Structural characterization of exfoliated graphite nanofibers (EGNFs) with transmission electron microscopy (TEM) and high-angle annular dark-field-scanning TEM (HAADF-STEM) indicates exfoliation has led to structural expansion along the fiber axis, with discrete domains of graphitic nanocones separated by gaps ranging from 50 to 500 Å. Image contrast in HAADF-STEM demonstrates that structural expansion dominates over chemical etching. Raman spectroscopy indicates the EGNF is more graphitic than the precursor, and the disappearance of the characteristic defect (D) peak with multi-wavelength excitation is inconsistent with the presence of amorphous carbon. The highly expanded EGNF structure oxidizes at two distinct rates at 750 °C in CO2, leading to a highly-disordered graphitic fiber, with apparent collapse of the expanded structure as no gaps or discrete graphitic domains are observed after oxidation. Variation in the heat input per intercalant mass during thermal shock leads to changes in fiber morphology, including the extent of fiber expansion, the number of defects and pores observable within the fiber via TEM, and the surface area measured by nitrogen adsorption.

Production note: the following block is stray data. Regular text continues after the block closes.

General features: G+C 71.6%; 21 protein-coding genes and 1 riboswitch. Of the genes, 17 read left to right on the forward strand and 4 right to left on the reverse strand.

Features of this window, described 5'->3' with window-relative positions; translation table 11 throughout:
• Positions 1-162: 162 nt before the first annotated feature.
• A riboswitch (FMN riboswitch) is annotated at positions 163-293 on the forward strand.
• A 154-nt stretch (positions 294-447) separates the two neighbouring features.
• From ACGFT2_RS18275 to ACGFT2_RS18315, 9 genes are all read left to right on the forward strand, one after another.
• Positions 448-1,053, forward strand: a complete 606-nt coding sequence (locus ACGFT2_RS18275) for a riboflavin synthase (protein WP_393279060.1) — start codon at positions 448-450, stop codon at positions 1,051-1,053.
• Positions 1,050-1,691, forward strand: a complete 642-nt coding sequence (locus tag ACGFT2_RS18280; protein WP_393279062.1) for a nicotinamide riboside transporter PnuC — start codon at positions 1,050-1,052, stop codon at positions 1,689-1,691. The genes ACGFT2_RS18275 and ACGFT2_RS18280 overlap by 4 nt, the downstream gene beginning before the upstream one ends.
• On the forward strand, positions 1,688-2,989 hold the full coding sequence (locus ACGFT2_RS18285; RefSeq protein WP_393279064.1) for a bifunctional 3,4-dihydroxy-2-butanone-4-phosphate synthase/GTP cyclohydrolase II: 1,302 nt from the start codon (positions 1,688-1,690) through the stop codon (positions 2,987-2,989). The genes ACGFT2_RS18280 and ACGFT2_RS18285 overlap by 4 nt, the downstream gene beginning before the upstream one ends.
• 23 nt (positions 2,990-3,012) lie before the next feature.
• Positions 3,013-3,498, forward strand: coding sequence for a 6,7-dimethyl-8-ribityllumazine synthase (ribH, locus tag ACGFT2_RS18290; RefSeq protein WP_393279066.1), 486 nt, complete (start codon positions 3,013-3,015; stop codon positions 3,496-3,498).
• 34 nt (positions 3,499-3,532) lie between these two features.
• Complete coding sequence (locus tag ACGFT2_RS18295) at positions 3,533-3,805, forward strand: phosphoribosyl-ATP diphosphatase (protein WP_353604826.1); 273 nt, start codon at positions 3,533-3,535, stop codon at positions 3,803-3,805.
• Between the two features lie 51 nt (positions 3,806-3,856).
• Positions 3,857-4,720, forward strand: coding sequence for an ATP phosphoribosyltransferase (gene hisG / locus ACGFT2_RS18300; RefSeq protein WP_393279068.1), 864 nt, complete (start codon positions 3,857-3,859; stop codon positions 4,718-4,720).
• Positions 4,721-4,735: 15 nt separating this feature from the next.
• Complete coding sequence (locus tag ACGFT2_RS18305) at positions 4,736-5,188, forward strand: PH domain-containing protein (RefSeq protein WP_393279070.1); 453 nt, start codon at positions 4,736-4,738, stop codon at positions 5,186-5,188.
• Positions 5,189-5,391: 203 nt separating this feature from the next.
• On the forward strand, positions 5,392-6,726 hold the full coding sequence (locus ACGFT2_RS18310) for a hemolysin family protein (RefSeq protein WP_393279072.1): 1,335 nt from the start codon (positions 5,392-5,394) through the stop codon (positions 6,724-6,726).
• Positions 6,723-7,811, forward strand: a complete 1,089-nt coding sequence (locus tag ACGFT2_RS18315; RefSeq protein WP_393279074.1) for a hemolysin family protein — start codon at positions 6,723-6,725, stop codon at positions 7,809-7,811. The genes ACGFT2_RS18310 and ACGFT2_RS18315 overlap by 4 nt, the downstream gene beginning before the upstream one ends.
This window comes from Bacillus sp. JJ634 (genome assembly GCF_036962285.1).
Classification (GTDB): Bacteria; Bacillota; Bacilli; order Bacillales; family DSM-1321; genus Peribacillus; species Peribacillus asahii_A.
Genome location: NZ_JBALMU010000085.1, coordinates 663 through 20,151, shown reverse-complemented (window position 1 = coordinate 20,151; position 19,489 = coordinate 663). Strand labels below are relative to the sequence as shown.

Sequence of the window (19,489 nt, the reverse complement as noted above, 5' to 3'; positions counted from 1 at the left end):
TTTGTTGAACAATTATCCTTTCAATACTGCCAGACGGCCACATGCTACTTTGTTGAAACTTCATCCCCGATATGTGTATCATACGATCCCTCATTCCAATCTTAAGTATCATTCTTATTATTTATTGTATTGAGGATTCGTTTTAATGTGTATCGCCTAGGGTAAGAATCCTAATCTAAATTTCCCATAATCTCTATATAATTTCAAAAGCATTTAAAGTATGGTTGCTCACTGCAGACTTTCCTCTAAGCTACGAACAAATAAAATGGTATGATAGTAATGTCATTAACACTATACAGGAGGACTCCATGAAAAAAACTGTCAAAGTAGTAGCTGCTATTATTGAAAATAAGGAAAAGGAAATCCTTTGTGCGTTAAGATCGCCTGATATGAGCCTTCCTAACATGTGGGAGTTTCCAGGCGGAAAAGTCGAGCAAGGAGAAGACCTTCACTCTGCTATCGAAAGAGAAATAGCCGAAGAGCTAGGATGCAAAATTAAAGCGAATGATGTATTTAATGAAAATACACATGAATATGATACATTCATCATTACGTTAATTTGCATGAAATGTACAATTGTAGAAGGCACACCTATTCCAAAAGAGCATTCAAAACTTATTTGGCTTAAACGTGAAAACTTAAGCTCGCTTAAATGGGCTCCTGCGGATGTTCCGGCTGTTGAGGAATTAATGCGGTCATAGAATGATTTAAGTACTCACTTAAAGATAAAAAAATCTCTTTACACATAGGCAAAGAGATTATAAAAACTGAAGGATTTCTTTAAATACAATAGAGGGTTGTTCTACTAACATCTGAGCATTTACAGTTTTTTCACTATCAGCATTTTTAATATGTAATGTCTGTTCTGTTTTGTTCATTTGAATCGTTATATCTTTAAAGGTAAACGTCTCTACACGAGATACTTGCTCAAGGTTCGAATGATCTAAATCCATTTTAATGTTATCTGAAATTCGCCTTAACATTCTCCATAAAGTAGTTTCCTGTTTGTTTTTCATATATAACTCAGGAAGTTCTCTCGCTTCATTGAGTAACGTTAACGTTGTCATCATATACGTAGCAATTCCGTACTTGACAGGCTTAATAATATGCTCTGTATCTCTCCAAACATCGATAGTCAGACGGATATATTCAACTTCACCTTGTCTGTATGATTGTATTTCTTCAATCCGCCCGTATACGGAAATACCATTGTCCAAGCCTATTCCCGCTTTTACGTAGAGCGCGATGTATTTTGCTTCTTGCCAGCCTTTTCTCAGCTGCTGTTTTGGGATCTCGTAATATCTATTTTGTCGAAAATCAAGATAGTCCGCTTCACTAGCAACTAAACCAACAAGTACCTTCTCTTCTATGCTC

All Science Journal Classification (ASJC) codes
- Materials Science(all)